Islandmomma

Searching for Stories Around the Islands of the World and the Freedoms of Third Age


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I Love the Smell of Dawn….

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I love the smell of dawn on the Tenerife coast. The air bears scents you don’t smell during day nor during  night – a mixture of ozone, the scrub of the dunes, and a freshness, which melts under the warmth of the sun. The silence, as the first light seeps along the horizon, is vast and exquisite. It surrounds you as the landscape stands on tiptoe, waiting for the new day’ s first sounds, and you hope it be the cry of a bird, or the whispering of ocean to earth,  and not the ugly sounds of men.

It has to have been an awfully good drop of wine which has made me sleep in and not want to get down to the beach.

I am ridiculously happy with this photo, because it’s taken me 3 years to achieve it!  I knew that sooner or later the sun would be rising in line with this pathway down to Playa Cabezo. I’ve taken snaps here before, but never managed to get it quite so framed as this morning. I must have taken about a dozen, but this is also the only one where that wave is trickling in just that way.


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Waiting for the Storm

Phases of a stormy sunrise

Phases of a stormy sunrise

The pictures were taken yesterday. This morning the sky met the ocean in endless grey, and Trixy and I were drenched on our morning walk.

You read that with a shrug of the shoulders perhaps? It’s a common occurence in some climates of course, but not so much in south Tenerife. The last time I remember dog walking in the rain was three years ago. I felt sorry for my neighbor scurrying out with her wee dogs in the half light, dressed only in leggings and sweater, holding another sweater over her head. Looks like she doesn’t have the right clothes for rainy days!

We are momentarily in that weird calm as one swathe of rain clouds have passed over us, and another is fast approaching. The next one is looking denser and is driven by high winds, gusts up to hurricane force are forecast, although that will probably be in the north.

Main beach El Médano mid-morning

Main beach El Médano mid-morning

By mid-morning the first phase past, El Médano’s beach looked almost normal …. except for the absence of people. This is how it normally looks early morning, folk walking and running and exercising, but by mid-morning the sunworshippers are normally out. The market was cancelled, not that many folk had turned up it seemed, the ones who obviously had come for that were wandering aimlessly around, as bars and cafés decided to chance it and set out their tables. These businesses rely so much on good weather, almost all have terraces, and many have nothing but terrace. They wouldn’t make a living from the number of covers indoors.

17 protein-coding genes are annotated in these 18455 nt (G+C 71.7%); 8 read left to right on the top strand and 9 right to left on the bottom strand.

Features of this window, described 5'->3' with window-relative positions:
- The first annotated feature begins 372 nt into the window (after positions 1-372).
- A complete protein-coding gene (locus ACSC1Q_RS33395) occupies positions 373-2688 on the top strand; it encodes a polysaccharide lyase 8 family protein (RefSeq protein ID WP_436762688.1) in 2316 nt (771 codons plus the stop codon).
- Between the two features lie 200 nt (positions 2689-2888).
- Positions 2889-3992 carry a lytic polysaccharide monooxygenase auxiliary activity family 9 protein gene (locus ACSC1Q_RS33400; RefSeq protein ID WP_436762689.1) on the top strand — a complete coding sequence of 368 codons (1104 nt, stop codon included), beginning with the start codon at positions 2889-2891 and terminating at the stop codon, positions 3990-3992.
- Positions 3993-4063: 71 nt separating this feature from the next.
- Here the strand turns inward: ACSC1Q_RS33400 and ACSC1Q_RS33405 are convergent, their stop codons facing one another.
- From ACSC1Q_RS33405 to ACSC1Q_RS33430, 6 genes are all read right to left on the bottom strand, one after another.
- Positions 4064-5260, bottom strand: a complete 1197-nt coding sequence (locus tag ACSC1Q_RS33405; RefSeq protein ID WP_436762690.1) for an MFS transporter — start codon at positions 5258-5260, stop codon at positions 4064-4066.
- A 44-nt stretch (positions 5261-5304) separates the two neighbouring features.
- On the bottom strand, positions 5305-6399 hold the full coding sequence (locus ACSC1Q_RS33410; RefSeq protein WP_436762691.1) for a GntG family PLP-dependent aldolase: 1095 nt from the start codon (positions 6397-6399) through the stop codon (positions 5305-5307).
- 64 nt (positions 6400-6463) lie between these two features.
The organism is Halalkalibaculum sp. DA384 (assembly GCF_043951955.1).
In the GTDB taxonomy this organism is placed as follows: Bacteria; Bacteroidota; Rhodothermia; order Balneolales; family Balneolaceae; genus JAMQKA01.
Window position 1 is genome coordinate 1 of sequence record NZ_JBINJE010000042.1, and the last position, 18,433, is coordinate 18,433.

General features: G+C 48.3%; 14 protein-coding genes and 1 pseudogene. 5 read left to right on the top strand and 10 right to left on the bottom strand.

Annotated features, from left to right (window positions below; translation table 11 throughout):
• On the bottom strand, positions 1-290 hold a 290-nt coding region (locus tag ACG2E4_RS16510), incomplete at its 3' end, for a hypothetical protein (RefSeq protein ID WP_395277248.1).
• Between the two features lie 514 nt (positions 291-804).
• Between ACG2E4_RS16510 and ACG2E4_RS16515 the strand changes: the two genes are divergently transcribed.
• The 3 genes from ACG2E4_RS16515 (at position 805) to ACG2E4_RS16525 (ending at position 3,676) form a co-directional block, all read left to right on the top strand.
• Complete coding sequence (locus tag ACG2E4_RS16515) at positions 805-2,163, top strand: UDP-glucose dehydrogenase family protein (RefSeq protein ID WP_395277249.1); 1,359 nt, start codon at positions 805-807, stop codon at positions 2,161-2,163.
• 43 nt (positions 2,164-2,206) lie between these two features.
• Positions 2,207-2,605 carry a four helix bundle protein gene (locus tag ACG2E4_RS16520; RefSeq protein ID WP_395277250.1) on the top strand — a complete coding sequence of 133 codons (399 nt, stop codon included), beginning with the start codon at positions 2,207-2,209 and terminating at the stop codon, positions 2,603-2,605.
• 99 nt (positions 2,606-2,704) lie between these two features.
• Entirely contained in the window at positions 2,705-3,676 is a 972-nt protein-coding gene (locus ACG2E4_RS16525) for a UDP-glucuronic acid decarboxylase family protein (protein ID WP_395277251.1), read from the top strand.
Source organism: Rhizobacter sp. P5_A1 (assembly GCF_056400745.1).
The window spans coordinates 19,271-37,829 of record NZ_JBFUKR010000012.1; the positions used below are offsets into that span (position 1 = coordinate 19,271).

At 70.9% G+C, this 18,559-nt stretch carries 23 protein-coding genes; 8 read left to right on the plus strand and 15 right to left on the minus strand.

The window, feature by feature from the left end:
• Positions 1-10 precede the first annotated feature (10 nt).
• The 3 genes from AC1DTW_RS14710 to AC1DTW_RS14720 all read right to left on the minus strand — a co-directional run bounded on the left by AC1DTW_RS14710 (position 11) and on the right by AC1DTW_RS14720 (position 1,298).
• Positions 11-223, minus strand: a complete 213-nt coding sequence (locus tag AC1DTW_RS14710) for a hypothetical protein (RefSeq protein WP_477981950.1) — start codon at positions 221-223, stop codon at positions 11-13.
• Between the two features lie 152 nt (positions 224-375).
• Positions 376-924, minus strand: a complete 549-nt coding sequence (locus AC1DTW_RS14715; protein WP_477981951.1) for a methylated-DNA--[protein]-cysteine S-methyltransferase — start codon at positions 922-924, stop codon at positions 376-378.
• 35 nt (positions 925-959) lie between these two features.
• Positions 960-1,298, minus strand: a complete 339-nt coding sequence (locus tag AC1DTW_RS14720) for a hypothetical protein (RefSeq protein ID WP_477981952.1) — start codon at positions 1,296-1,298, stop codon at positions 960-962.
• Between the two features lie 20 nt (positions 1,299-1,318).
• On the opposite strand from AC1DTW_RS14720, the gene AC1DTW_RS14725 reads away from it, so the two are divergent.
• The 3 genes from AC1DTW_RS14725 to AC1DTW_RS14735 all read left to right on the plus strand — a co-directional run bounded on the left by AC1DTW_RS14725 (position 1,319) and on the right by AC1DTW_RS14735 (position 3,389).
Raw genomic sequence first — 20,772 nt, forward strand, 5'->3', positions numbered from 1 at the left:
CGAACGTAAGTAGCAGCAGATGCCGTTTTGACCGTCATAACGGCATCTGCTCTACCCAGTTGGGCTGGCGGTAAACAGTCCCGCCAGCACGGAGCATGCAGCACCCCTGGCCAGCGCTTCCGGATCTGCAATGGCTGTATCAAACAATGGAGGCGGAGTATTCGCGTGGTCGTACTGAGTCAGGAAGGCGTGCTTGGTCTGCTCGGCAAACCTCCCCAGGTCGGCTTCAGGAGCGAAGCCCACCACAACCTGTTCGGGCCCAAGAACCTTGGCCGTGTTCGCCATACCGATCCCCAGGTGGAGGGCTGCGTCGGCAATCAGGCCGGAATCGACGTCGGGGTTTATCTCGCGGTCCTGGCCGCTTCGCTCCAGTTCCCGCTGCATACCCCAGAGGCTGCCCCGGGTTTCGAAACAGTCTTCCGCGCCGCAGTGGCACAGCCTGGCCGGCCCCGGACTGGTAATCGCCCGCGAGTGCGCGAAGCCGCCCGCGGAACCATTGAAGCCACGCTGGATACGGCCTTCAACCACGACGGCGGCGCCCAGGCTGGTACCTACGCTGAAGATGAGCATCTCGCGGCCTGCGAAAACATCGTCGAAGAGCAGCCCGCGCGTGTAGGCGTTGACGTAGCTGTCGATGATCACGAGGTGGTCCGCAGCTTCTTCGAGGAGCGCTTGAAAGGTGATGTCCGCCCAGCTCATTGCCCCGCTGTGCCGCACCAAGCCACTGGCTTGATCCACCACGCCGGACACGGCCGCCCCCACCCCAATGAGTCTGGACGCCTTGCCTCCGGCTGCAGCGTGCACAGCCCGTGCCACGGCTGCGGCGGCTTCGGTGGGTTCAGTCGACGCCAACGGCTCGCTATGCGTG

The two events I’d planned to go to this weekend are postponed until the storm is past, which leaves the usual dilema, what does one do here on a rainy day? Museums are open and free Sundays, but the drive to Santa Cruz and then the walk from the parking to a museum are not appealing. So, it’s looking like a possibly productive weekend.


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February Sunrise

I don't often post pictures just for the sake of it. I think of this blog as more about the writing than the photos, but this morning's sunrise was, quite simpley, too lovely not to share.

I don’t often post pictures just for the sake of it. I think of this blog as more about the writing than the photos, but this morning’s sunrise was, quite simply, too lovely not to share.

It hadn't looked too promising when I first got down to the Paseo Maritimo

It hadn’t looked too promising when I first got down to the Paseo Maritimo

...but as I waited it began to spread and glow. Glorious morning.

…but as I waited it began to spread and glow. Glorious morning……would be so nice if this day fulfills its promise.


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Seizing the Supermoon

Another 24 hours and all our supermoon stories and exchanges will just be another footnote to 2012, moments seized, enjoyed, recorded and then committed to the archives in our minds. This, then, is what I will file away.

We meet at the appointed hour 19.30. The intention is to suss out the best spot and then retire to eat or drink until well before the due time of 21.15 to stake our claim. The early evening is balmy and calm,unusual for this stretch of coast. This is my home turf. It will not be the first time I’ve photographed the moon rising out of the ocean from the sand dunes at the end of my street, but it’s a first time in this spot for Maria and Colleen, and I think they like what they see. There are rocks and sand dunes and junipers, all perfect for framing photos. I think they like the gelato from my favorite ice cream parlor too! We sit by the little harbor and savor the pleasure. They are finger-licking good.

We rouse ourselves and saunter back along the beachside road, chatting companionably and not at all hurried. We step onto the beach, and it’s then I draw a sharp breath. In the lavender and rose  twilight sky the moon is already there, and well on its way to the heights.